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Waterparks Take Stock Of Fan Culture On Pungent New Album Fandom

Awsten Knight talks stanning, potentially problematic word vomit, and a name-dropping approval from Pete Wentz

By Jessica Norton

Texas-based hyperactive pop-rock trio Waterparks decided it was time to go off. The band, made up of Awsten Knight, Geoff Wigington, and Otto Wood, take hellacious swings at music and fan culture on their third studio album, appropriately titled FANDOM. The tea? Piping. Harsh but honest? Full send. And we have no choice but to stan.

Tackling what it's like to be on the receiving end of tweets begging for follows ("Please, it's my birthday!") and the confusingly nice, but wildly aggressive threat comments ("Release the music video, you cowards") is a sensitive area. Though Vans Warped Tour alums have reached a certain level of popularity — boasting shirts at Hot Topic, an exclusive hair-dye collaboration with Manic Panic, and an explicit but hilariously re-recorded clean song on Radio Disney — they're still rising, which means they don't want to scare off any existing or potential fans. But their point must be made: Lyrics from FANDOM may cause some heartburn, proving to be just as acidic and pungent as the orange juice shown on the album's cover art.

"It's all word vomit, and then I'm like, ah, should I say that?" lead singer Knight expressed his worry to MTV News over the phone.

On the chorus of the album's lead single "Watch What Happens Next," he defeatedly cries, "You don't love me the same / It's such a fucking shame" and "You wanna hear my art, but only on your terms." The following verse leaves a sting, nodding to the extremes of fan culture online: "I don't think people realize how they're fucking us up."

Despite Waterpark’s frenetic internet presence — constant Caps Lock and zealous messages of unrequited love to Victoria Justice — Knight is the only member heavily immersed in social media and meme culture, claiming Wigington and Wood are not "irony poisoned" and don't always understand internet humor. The plus side of not being on social media is obviously avoiding the not-so-supportive corners of their following, where high expectations and cruel interactions have resulted in Knight's own negativity-fueled downward spirals. These have been intense enough to prompt the band to be outspoken and expressive on the topic of unhealthy treatment in fan culture.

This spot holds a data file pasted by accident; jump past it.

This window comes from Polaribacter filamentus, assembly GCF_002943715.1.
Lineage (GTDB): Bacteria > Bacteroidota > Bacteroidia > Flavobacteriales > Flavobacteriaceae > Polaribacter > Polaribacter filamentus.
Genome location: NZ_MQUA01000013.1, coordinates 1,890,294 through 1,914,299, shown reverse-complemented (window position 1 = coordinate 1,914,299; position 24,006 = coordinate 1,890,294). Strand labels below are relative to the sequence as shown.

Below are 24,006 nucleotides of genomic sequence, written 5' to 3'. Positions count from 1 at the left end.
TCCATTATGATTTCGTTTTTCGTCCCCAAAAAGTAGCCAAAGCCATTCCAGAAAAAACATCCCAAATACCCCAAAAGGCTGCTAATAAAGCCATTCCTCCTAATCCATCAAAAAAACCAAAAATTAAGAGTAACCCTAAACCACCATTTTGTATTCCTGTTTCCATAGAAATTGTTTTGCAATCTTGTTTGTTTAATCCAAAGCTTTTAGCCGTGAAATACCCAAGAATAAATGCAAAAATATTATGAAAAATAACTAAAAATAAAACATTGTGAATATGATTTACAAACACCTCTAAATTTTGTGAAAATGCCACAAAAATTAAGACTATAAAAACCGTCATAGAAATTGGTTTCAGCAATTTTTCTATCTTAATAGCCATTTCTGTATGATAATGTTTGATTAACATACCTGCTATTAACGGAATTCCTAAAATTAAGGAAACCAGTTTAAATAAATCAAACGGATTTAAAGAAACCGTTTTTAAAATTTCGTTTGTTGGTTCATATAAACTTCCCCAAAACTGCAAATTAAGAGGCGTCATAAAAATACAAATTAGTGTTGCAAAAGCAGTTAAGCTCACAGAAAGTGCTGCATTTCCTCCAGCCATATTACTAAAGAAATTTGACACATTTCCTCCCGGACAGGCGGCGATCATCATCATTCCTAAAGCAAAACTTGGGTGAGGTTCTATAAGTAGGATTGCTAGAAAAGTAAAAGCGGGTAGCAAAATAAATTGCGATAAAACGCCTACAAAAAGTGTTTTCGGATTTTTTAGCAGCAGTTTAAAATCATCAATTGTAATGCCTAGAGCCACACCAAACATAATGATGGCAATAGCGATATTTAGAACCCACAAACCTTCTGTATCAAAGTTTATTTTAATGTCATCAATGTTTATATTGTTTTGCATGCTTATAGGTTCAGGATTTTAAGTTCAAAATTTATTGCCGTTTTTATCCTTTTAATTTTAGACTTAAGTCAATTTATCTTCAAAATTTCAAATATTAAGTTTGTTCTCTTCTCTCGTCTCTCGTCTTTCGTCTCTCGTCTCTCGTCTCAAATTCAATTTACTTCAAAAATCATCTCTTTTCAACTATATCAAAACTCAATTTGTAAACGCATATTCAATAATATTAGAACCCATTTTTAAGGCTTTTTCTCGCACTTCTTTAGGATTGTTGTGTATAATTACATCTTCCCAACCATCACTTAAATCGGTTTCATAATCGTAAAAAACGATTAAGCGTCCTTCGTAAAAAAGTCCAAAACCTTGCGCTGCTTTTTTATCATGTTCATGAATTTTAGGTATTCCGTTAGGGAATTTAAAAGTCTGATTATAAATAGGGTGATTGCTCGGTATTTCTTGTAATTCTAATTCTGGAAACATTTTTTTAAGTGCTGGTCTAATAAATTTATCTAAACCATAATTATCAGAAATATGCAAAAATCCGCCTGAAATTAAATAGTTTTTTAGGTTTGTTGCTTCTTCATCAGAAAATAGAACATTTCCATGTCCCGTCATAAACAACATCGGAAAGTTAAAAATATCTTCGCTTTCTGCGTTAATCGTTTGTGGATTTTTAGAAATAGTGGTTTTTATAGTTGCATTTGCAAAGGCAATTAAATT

"Here's the thing... I don't think anyone's gonna treat me differently after hearing what I have to say, but I think they'll think twice about it first, and I think that's a start," Knight admits.

While FANDOM could be considered a tangy spit in the face, the album does have a refreshingly sweet aftertaste. It's clear that Waterparks don't hate their fans. They are continually shocked by, and appreciative of, the support they receive, which includes but is not limited to the ability to get topics to trend on Twitter immediately and having Target shelves wiped clean. The band is happy to provide the familiarity of their zany and upbeat sound in hopes that decisions to experiment will be welcomed and received with open minds. Fandom is a topic they feel comfortable taking on personally, as each member admits to belonging to more than one fandom and has deep familiarity with the positive communities and friendships that are created within them, the act of stanning, and the overall joy it can bring. They just get it.

"I stan Taylor Swift. Ke$ha. Shawn Mendes. 5 Seconds of Summer. Definitely One Direction," Knight reveals while scrolling through his phone. "I stan so many people."

On the track "War Crimes," he crushingly admits, "Bands I loved don't want the best for me / Scared they're falling off and take it out on me." He was quick to confirm the line is "definitely not" throwing shade at longtime hype men and current managers Benji and Joel Madden of Good Charlotte, who the 'Parks boys consistently cite as their all-time faves. The Maddens plucked Waterparks out of their Texan obscurity in 2015 and have since assisted the "Turbulent" band in fighting for creative rights, encouraging them to sign their current deal with Hopeless Records after a previous contract and label relationship went sour. "I trust the Maddens with my life," Knight said.

Support and encouragement has also come from Fall Out Boy's Pete Wentz, who once, after a super casual coffee date with Knight, dropped by the studio to listen to demos during the early creative stages of FANDOM. Wentz approved a track on the spot where he is savagely name-dropped in the opening line — arguably the ultimate pop-punk/emo-kid blessing.

"Pete was like, 'With how excited you are about all this, you straight-up remind me of a young Brendon Urie.' Like, what the fuck?" Knight said, still in disbelief over what he calls his "biggest fan girl moment." "I played it cool."

While still overzealous — an endearing and continually on-brand attitude for the band — there has been a rare sense of peace among them after FANDOM's October 11 release. Now that the potentially unsavory but still fun and unique third studio album is out for the world to hear — along with a fall tour alongside Yung Pinch and Kitten —  they have no regrets. "This is our first real label release that feels like an album of ours has actually stood a chance and it feels nice to have support," Knight said.

"I've been in bands since I was 13 and it definitely was not always this way. Waterparks is probably my first band that anyone has given a shit about," he continued, "which is fine because all of the other bands were really bad."